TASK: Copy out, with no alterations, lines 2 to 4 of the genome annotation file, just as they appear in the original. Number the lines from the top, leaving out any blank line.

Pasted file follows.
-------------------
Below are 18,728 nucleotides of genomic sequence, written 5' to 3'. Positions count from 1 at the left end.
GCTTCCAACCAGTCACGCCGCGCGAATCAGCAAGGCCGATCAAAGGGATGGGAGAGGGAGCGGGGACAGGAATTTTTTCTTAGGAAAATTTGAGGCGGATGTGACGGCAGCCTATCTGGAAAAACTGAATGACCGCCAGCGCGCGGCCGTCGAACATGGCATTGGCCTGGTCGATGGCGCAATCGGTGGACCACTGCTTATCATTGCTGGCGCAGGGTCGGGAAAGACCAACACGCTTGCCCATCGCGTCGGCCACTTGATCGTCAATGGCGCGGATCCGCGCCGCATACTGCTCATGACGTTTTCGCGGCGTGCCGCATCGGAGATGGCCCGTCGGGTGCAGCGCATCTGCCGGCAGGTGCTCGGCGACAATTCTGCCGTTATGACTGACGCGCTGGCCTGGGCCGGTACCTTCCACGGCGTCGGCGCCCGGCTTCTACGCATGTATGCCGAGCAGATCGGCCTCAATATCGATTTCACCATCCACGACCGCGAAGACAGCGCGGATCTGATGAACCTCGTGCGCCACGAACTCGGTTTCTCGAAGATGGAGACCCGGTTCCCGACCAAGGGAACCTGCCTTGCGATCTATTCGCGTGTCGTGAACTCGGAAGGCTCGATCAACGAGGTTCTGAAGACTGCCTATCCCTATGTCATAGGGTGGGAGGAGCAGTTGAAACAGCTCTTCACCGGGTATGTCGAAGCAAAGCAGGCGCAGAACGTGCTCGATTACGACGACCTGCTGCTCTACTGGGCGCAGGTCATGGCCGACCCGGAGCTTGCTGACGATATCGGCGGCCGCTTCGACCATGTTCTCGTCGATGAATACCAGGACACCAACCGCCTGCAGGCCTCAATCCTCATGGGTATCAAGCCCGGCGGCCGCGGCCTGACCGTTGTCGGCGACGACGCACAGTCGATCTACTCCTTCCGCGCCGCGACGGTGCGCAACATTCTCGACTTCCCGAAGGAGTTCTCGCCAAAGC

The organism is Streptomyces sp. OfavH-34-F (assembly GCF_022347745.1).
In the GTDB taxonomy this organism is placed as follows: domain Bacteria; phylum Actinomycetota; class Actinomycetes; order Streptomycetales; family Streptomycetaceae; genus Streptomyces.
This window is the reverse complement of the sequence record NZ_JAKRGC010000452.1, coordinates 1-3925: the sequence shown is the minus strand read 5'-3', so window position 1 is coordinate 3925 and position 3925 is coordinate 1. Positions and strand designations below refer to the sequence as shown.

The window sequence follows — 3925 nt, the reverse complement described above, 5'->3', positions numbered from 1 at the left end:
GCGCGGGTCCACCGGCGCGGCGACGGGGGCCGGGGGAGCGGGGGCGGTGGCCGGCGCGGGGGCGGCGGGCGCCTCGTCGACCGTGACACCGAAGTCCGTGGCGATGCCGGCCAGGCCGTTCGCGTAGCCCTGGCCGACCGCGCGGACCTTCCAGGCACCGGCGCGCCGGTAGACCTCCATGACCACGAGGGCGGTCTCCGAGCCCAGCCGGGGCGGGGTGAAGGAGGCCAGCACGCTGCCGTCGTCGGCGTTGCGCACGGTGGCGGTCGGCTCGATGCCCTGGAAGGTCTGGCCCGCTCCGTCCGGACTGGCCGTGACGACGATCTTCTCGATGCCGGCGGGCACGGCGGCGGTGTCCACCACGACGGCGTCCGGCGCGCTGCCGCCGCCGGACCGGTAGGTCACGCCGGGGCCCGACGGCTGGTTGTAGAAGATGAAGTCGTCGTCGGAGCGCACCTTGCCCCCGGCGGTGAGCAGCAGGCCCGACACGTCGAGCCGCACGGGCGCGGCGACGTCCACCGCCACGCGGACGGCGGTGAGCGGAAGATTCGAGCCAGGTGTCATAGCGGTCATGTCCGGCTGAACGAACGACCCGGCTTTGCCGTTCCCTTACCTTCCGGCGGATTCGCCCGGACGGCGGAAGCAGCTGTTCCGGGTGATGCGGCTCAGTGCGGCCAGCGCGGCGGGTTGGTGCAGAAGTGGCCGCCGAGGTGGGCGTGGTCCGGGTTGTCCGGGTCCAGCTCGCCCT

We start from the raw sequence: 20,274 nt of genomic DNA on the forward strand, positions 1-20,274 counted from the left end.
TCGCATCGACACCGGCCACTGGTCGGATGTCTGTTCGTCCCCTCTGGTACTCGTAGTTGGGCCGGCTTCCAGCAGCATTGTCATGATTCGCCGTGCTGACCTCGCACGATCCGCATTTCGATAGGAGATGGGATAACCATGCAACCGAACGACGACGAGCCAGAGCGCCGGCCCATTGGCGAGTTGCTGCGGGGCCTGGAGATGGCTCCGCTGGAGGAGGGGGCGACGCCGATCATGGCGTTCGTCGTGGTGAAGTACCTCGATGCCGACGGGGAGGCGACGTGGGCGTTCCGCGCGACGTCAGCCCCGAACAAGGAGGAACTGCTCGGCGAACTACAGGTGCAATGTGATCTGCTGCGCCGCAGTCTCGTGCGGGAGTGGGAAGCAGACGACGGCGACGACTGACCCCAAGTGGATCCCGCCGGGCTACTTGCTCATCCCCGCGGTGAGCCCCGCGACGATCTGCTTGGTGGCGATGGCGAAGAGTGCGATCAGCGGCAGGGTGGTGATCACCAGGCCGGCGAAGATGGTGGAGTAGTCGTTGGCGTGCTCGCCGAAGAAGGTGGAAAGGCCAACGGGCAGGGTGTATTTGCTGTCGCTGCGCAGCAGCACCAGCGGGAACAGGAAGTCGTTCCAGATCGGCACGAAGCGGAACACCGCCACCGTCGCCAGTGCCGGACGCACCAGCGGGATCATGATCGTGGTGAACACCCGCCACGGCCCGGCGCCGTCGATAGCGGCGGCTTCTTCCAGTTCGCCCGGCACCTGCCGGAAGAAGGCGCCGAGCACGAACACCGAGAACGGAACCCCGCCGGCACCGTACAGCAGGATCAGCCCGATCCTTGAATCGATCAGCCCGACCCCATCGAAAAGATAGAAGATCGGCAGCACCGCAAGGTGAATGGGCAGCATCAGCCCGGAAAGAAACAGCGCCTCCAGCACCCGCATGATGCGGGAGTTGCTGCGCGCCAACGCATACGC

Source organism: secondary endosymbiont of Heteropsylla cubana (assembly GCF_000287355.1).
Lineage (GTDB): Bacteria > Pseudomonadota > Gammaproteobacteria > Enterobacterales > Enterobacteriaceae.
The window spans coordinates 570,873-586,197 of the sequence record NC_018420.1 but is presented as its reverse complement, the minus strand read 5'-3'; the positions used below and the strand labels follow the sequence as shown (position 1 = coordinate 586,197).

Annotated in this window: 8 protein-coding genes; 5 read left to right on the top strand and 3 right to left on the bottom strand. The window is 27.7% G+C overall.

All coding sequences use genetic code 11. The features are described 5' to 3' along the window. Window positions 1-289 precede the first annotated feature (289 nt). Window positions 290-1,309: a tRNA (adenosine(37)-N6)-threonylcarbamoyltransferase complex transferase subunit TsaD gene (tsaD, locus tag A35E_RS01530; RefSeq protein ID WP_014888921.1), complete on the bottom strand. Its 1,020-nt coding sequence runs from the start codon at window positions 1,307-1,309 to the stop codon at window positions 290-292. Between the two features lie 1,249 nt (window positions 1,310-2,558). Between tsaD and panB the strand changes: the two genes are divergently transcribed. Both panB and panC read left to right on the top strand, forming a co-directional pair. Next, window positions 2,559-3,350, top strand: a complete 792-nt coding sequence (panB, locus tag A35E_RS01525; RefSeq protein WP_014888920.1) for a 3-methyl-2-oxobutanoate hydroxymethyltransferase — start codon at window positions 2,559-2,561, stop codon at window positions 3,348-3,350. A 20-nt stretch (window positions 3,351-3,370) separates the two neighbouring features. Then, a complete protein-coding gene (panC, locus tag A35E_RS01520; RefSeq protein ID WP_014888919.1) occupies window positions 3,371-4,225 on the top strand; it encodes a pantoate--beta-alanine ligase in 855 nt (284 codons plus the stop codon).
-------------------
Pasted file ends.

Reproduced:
GCTTCCAACCAGTCACGCCGCGCGAATCAGCAAGGCCGATCAAAGGGATGGGAGAGGGAGCGGGGACAGGAATTTTTTCTTAGGAAAATTTGAGGCGGATGTGACGGCAGCCTATCTGGAAAAACTGAATGACCGCCAGCGCGCGGCCGTCGAACATGGCATTGGCCTGGTCGATGGCGCAATCGGTGGACCACTGCTTATCATTGCTGGCGCAGGGTCGGGAAAGACCAACACGCTTGCCCATCGCGTCGGCCACTTGATCGTCAATGGCGCGGATCCGCGCCGCATACTGCTCATGACGTTTTCGCGGCGTGCCGCATCGGAGATGGCCCGTCGGGTGCAGCGCATCTGCCGGCAGGTGCTCGGCGACAATTCTGCCGTTATGACTGACGCGCTGGCCTGGGCCGGTACCTTCCACGGCGTCGGCGCCCGGCTTCTACGCATGTATGCCGAGCAGATCGGCCTCAATATCGATTTCACCATCCACGACCGCGAAGACAGCGCGGATCTGATGAACCTCGTGCGCCACGAACTCGGTTTCTCGAAGATGGAGACCCGGTTCCCGACCAAGGGAACCTGCCTTGCGATCTATTCGCGTGTCGTGAACTCGGAAGGCTCGATCAACGAGGTTCTGAAGACTGCCTATCCCTATGTCATAGGGTGGGAGGAGCAGTTGAAACAGCTCTTCACCGGGTATGTCGAAGCAAAGCAGGCGCAGAACGTGCTCGATTACGACGACCTGCTGCTCTACTGGGCGCAGGTCATGGCCGACCCGGAGCTTGCTGACGATATCGGCGGCCGCTTCGACCATGTTCTCGTCGATGAATACCAGGACACCAACCGCCTGCAGGCCTCAATCCTCATGGGTATCAAGCCCGGCGGCCGCGGCCTGACCGTTGTCGGCGACGACGCACAGTCGATCTACTCCTTCCGCGCCGCGACGGTGCGCAACATTCTCGACTTCCCGAAGGAGTTCTCGCCAAAGC

The organism is Streptomyces sp. OfavH-34-F (assembly GCF_022347745.1).
In the GTDB taxonomy this organism is placed as follows: domain Bacteria; phylum Actinomycetota; class Actinomycetes; order Streptomycetales; family Streptomycetaceae; genus Streptomyces.